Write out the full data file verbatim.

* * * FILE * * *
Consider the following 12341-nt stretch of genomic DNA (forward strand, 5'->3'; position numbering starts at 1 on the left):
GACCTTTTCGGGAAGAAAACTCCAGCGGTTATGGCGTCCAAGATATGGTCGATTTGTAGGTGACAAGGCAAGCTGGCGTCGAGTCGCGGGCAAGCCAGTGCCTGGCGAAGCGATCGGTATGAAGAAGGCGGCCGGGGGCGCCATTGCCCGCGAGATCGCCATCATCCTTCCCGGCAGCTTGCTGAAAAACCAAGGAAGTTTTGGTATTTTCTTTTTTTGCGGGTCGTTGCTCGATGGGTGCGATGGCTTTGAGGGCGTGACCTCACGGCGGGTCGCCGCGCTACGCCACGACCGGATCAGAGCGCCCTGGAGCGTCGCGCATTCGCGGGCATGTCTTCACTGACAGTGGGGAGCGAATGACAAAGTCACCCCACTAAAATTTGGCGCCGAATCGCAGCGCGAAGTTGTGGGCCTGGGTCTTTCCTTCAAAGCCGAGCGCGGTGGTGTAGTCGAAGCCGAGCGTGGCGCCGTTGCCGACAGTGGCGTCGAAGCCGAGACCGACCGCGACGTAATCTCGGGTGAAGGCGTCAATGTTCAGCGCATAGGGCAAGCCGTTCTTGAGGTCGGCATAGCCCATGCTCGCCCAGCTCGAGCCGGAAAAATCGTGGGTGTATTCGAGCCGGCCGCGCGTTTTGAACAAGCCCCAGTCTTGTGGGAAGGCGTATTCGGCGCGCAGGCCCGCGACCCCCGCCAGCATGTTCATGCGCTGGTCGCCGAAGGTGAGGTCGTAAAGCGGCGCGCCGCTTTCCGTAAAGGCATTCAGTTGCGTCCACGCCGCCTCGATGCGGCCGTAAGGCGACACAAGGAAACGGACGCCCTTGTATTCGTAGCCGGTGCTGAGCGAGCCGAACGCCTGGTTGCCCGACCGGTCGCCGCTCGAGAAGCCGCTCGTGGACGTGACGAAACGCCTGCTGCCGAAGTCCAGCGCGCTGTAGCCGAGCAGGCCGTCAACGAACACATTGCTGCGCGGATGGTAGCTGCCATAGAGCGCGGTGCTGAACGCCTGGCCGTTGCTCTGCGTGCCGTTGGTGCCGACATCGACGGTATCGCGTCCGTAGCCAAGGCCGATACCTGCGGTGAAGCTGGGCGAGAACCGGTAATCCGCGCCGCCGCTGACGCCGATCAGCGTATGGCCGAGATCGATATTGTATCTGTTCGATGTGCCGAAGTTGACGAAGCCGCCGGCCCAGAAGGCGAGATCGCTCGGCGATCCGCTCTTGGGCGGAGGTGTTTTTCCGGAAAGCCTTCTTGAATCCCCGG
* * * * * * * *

Consider the following 12341-nt stretch of genomic DNA (forward strand, 5'->3'; position numbering starts at 1 on the left):
GACCTTTTCGGGAAGAAAACTCCAGCGGTTATGGCGTCCAAGATATGGTCGATTTGTAGGTGACAAGGCAAGCTGGCGTCGAGTCGCGGGCAAGCCAGTGCCTGGCGAAGCGATCGGTATGAAGAAGGCGGCCGGGGGCGCCATTGCCCGCGAGATCGCCATCATCCTTCCCGGCAGCTTGCTGAAAAACCAAGGAAGTTTTGGTATTTTCTTTTTTTGCGGGTCGTTGCTCGATGGGTGCGATGGCTTTGAGGGCGTGACCTCACGGCGGGTCGCCGCGCTACGCCACGACCGGATCAGAGCGCCCTGGAGCGTCGCGCATTCGCGGGCATGTCTTCACTGACAGTGGGGAGCGAATGACAAAGTCACCCCACTAAAATTTGGCGCCGAATCGCAGCGCGAAGTTGTGGGCCTGGGTCTTTCCTTCAAAGCCGAGCGCGGTGGTGTAGTCGAAGCCGAGCGTGGCGCCGTTGCCGACAGTGGCGTCGAAGCCGAGACCGACCGCGACGTAATCTCGGGTGAAGGCGTCAATGTTCAGCGCATAGGGCAAGCCGTTCTTGAGGTCGGCATAGCCCATGCTCGCCCAGCTCGAGCCGGAAAAATCGTGGGTGTATTCGAGCCGGCCGCGCGTTTTGAACAAGCCCCAGTCTTGTGGGAAGGCGTATTCGGCGCGCAGGCCCGCGACCCCCGCCAGCATGTTCATGCGCTGGTCGCCGAAGGTGAGGTCGTAAAGCGGCGCGCCGCTTTCCGTAAAGGCATTCAGTTGCGTCCACGCCGCCTCGATGCGGCCGTAAGGCGACACAAGGAAACGGACGCCCTTGTATTCGTAGCCGGTGCTGAGCGAGCCGAACGCCTGGTTGCCCGACCGGTCGCCGCTCGAGAAGCCGCTCGTGGACGTGACGAAACGCCTGCTGCCGAAGTCCAGCGCGCTGTAGCCGAGCAGGCCGTCAACGAACACATTGCTGCGCGGATGGTAGCTGCCATAGAGCGCGGTGCTGAACGCCTGGCCGTTGCTCTGCGTGCCGTTGGTGCCGACATCGACGGTATCGCGTCCGTAGCCAAGGCCGATACCTGCGGTGAAGCTGGGCGAGAACCGGTAATCCGCGCCGCCGCTGACGCCGATCAGCGTATGGCCGAGATCGATATTGTATCTGTTCGATGTGCCGAAGTTGACGAAGCCGCCGGCCCAGAAGGCGAGATCGCTCGGCGATCCGCTCTTGGGCGGAGGTGTTTTTCCGGAAAGCCTTCTTGAATCCCCGG